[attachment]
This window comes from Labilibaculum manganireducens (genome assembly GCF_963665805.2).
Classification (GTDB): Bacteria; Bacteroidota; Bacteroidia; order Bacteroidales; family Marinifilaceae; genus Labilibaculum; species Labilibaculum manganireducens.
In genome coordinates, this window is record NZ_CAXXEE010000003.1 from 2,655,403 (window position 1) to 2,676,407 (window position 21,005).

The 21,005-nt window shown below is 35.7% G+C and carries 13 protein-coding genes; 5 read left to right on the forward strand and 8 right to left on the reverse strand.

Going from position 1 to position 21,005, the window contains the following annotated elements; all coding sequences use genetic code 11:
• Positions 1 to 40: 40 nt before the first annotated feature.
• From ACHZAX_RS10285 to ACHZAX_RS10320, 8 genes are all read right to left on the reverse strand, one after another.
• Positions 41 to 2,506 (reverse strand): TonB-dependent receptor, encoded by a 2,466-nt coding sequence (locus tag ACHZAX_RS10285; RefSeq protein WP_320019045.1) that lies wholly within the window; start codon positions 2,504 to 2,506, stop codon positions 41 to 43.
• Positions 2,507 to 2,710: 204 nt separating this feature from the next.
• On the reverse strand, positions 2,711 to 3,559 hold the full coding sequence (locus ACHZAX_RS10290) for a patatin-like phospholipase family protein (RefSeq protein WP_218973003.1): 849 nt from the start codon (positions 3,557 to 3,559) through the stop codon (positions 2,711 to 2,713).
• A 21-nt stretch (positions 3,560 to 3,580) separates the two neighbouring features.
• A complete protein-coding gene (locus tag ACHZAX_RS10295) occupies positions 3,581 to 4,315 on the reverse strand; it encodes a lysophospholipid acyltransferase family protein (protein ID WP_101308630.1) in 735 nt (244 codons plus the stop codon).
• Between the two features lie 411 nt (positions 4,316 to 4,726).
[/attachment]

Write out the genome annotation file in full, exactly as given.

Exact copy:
This window comes from Labilibaculum manganireducens (genome assembly GCF_963665805.2).
Classification (GTDB): Bacteria; Bacteroidota; Bacteroidia; order Bacteroidales; family Marinifilaceae; genus Labilibaculum; species Labilibaculum manganireducens.
In genome coordinates, this window is record NZ_CAXXEE010000003.1 from 2,655,403 (window position 1) to 2,676,407 (window position 21,005).

The 21,005-nt window shown below is 35.7% G+C and carries 13 protein-coding genes; 5 read left to right on the forward strand and 8 right to left on the reverse strand.

Going from position 1 to position 21,005, the window contains the following annotated elements; all coding sequences use genetic code 11:
• Positions 1 to 40: 40 nt before the first annotated feature.
• From ACHZAX_RS10285 to ACHZAX_RS10320, 8 genes are all read right to left on the reverse strand, one after another.
• Positions 41 to 2,506 (reverse strand): TonB-dependent receptor, encoded by a 2,466-nt coding sequence (locus tag ACHZAX_RS10285; RefSeq protein WP_320019045.1) that lies wholly within the window; start codon positions 2,504 to 2,506, stop codon positions 41 to 43.
• Positions 2,507 to 2,710: 204 nt separating this feature from the next.
• On the reverse strand, positions 2,711 to 3,559 hold the full coding sequence (locus ACHZAX_RS10290) for a patatin-like phospholipase family protein (RefSeq protein WP_218973003.1): 849 nt from the start codon (positions 3,557 to 3,559) through the stop codon (positions 2,711 to 2,713).
• A 21-nt stretch (positions 3,560 to 3,580) separates the two neighbouring features.
• A complete protein-coding gene (locus tag ACHZAX_RS10295) occupies positions 3,581 to 4,315 on the reverse strand; it encodes a lysophospholipid acyltransferase family protein (protein ID WP_101308630.1) in 735 nt (244 codons plus the stop codon).
• Between the two features lie 411 nt (positions 4,316 to 4,726).